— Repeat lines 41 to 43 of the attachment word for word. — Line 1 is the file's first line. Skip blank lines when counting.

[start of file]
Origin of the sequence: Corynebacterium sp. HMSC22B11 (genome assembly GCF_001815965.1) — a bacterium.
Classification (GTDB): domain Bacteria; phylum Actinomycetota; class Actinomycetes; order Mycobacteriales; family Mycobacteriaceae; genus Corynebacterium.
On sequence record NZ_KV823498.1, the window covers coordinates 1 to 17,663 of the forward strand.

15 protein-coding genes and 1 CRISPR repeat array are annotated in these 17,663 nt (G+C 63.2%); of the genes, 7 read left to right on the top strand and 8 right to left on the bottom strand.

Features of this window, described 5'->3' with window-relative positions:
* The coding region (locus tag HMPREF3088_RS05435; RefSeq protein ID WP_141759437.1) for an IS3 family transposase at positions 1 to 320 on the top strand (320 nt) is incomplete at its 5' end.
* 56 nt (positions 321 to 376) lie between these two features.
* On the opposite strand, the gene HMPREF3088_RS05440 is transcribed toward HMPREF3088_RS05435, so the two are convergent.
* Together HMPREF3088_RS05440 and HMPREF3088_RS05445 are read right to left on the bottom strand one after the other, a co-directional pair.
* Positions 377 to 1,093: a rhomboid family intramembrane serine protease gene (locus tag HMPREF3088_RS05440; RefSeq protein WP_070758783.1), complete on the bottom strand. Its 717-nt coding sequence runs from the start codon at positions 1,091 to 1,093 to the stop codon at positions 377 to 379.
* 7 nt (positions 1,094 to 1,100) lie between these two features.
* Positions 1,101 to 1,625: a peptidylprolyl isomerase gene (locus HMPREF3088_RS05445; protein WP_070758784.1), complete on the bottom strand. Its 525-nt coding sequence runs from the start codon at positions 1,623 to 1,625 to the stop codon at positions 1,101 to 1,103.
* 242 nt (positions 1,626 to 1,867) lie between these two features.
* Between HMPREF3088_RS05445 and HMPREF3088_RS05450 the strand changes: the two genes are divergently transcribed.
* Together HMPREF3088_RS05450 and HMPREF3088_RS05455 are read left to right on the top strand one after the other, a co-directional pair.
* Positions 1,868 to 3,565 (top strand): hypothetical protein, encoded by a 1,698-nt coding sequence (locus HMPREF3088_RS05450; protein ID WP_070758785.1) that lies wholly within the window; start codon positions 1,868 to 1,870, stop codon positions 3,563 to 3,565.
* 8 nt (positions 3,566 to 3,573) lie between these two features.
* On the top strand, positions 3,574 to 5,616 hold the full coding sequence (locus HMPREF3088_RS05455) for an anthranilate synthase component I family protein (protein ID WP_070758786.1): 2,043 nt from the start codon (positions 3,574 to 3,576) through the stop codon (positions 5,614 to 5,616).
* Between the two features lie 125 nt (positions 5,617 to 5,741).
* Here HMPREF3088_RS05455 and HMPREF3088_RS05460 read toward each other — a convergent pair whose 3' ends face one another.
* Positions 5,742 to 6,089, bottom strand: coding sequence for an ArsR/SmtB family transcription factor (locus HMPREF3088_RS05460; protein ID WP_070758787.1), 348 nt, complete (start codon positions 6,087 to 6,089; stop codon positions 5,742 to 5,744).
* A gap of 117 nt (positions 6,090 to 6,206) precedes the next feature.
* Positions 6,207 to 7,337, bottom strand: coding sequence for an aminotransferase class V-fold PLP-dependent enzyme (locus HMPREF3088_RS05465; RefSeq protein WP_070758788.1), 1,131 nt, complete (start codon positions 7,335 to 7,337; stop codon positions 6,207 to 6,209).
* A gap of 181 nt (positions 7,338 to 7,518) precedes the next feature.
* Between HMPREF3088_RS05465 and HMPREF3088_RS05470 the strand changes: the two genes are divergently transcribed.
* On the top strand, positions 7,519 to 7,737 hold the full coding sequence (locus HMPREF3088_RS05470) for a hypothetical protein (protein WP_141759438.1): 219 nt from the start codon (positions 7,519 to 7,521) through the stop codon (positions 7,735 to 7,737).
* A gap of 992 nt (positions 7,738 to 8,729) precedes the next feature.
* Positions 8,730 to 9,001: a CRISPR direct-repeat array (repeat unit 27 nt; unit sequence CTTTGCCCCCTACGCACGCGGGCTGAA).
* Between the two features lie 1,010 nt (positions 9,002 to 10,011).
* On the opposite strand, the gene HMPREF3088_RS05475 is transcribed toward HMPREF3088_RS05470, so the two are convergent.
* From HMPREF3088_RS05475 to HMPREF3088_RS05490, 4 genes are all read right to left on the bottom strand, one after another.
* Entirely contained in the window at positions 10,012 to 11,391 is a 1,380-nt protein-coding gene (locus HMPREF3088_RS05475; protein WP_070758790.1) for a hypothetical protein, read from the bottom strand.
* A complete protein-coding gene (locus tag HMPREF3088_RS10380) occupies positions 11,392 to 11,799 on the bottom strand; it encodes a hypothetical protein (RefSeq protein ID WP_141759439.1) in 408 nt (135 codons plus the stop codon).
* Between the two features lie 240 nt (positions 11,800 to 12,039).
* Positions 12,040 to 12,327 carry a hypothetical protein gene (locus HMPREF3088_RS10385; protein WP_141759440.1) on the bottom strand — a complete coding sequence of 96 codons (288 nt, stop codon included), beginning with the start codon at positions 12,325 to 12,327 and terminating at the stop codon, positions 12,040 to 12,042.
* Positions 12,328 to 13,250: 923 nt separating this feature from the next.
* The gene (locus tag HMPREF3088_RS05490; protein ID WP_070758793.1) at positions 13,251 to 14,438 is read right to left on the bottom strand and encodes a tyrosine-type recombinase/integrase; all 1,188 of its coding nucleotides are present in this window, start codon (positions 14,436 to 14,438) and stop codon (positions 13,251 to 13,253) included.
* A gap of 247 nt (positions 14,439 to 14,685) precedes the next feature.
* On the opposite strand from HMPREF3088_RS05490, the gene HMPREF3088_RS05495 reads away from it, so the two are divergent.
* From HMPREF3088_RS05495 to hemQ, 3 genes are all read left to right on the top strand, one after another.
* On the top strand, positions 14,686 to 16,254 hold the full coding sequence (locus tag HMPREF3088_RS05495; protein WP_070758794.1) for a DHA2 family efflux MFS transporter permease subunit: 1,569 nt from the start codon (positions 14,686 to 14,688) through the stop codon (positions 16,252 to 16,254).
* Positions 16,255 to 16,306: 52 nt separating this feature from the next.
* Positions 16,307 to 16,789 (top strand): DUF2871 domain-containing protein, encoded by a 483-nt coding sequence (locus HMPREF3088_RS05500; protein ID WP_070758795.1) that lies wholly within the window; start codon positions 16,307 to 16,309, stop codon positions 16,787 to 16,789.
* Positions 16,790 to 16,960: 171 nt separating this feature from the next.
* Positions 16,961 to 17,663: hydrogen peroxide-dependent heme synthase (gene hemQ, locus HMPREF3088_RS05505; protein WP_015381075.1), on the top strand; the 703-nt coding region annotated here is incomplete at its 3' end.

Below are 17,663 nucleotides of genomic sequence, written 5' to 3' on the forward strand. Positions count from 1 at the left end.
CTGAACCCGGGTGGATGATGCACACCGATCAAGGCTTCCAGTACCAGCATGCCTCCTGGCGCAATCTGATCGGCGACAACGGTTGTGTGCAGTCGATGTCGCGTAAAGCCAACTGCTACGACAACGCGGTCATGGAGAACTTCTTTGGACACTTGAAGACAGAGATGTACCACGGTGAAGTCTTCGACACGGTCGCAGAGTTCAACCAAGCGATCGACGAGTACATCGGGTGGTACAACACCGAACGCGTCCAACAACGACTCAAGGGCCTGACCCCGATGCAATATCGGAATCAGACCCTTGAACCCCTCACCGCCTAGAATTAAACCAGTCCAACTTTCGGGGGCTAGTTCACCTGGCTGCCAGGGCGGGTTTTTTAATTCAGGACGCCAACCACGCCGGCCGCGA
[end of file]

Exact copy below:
* On the top strand, positions 14,686 to 16,254 hold the full coding sequence (locus tag HMPREF3088_RS05495; protein WP_070758794.1) for a DHA2 family efflux MFS transporter permease subunit: 1,569 nt from the start codon (positions 14,686 to 14,688) through the stop codon (positions 16,252 to 16,254).
* Positions 16,255 to 16,306: 52 nt separating this feature from the next.
* Positions 16,307 to 16,789 (top strand): DUF2871 domain-containing protein, encoded by a 483-nt coding sequence (locus HMPREF3088_RS05500; protein ID WP_070758795.1) that lies wholly within the window; start codon positions 16,307 to 16,309, stop codon positions 16,787 to 16,789.